if words[j] in l[1:]:   # Set the entry to 1.0 if
            data[i,j] = 1.0     # the word appears

    if l[0] == "spam":   # Set the labels
        labels[i] = 1.0

We now have all the text message data in the same type of format that we used for both the Iris data set and the census data set, so we can analyze it the same way.

Again, note that we have thrown away a lot of information in this process. In particular, we no longer know what order the words appeared in, so we can’t reconstruct the original meaning of each text. In fact, in many cases we won’t be able to tell what part of speech a word is, since there are words like “mug” that can be used both as a noun and as a verb, depending on context. One way to deal with this issue would be to use a natural language processing algorithm like part-of-speech tagging which predicts how each word is being used and tags it as noun/verb/adjective/etc. In python, the NLTK package can do all of this relatively easily, but we won’t go into that today.

Once we have the data in vector form, we can create a PCA plot using the same code from the last post, which is shown below. You can see that there appears to be some real structure, and that the blue dots (the spam) are reasonably separated from the green dots (the ham).


To see how well separated they really are, we can run a classification algorithm. When I split the data into 80% training and 20% evaluation sets and ran logistic regression, I got an accuracy of 98.2%, which is pretty darn good.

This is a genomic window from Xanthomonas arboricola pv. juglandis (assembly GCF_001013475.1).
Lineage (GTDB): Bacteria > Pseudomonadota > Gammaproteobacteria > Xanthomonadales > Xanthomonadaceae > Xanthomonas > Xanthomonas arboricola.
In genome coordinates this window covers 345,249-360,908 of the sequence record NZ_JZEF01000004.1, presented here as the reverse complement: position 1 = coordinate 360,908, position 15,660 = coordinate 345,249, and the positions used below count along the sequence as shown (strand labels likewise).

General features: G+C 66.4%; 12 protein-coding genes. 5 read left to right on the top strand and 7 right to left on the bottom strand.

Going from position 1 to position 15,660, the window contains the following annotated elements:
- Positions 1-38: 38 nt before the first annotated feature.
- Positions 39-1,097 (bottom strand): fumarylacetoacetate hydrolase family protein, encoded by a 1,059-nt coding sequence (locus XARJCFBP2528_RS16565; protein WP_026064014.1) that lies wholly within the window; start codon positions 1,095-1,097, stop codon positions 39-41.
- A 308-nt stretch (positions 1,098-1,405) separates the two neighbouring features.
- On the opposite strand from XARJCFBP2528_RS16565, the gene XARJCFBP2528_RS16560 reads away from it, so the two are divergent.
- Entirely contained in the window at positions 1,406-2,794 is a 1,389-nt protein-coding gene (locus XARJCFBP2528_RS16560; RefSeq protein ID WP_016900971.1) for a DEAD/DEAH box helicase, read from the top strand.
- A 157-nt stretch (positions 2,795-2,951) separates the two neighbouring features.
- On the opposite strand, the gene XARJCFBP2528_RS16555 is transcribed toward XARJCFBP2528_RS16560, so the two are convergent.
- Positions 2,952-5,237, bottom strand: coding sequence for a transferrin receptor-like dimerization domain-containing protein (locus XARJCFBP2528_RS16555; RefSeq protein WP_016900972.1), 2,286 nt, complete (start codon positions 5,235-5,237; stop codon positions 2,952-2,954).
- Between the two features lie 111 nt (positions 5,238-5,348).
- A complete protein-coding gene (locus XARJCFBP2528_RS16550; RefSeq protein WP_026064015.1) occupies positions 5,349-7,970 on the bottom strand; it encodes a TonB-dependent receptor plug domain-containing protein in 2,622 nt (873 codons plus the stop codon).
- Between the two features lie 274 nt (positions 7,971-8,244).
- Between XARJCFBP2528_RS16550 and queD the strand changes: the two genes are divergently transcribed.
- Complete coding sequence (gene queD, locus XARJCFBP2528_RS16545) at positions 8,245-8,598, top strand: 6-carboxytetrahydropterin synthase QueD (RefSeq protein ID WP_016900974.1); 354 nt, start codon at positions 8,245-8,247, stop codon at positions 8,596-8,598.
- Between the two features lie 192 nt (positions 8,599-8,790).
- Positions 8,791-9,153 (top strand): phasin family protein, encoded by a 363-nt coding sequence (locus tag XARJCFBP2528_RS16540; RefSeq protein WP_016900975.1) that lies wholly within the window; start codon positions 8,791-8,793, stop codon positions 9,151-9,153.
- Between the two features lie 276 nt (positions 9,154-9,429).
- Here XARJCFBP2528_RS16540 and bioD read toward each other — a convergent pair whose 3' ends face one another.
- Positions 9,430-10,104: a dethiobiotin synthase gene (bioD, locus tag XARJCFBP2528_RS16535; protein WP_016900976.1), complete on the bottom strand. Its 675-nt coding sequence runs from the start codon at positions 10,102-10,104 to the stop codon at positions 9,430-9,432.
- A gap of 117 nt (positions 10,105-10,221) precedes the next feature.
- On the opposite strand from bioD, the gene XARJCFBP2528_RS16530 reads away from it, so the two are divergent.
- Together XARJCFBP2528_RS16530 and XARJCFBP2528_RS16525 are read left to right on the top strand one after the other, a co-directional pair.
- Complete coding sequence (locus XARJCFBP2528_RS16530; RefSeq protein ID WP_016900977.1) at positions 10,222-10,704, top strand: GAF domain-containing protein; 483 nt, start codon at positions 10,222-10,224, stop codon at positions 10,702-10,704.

spamPCA2We also have the option of scaling the the features, like we did with the census data. The resulting PCA plot is shown on the left. The combination of treating the words as tokens and scaling them based on how common they are is called tf-idf, which stands for token frequency – inverse document frequency. In other words, each feature represents how often each word appears in the given text, divided by (i.e. times the inverse of) how often the word appears in all the texts. You can do this automatically with the sci-kit learn tf-idf function, but like I’ve said before, I like to do it by hand to make sure I really know what’s going on.  With logistic regression, I get an accuracy of 92.7% on the scaled data, which is still pretty good, but lower than with the unscaled features.

One interesting thing about using a linear model like logistic regression for this type of data is that the hyperplane that (roughly) separates the blue and the green points is defined by a vector, i.e. a list of numbers with one number for each word in our list. When we evaluate a new message (by taking a dot product), the model goes through this list of numbers and adds up all the numbers that correspond to words appearing in the message. If the sum is positive, it predicts that the message is spam. If the sum is negative, it predicts not spam. So the vector discovered by the logistic regression model basically carries out the scheme that I described at the beginning of this post: It assigns a weight to each word recording to what extent that word indicates that a message will be spam. Then it combines all those weights (which allows some words to cancel out others) to decide if the overall message is spam. And moreover, as we saw from the training and evaluation sets, this scheme actually works pretty well.

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5 Responses to Case study 3: Free form text

  1. Pingback: Case Study 5: Wavelets | The Shape of Data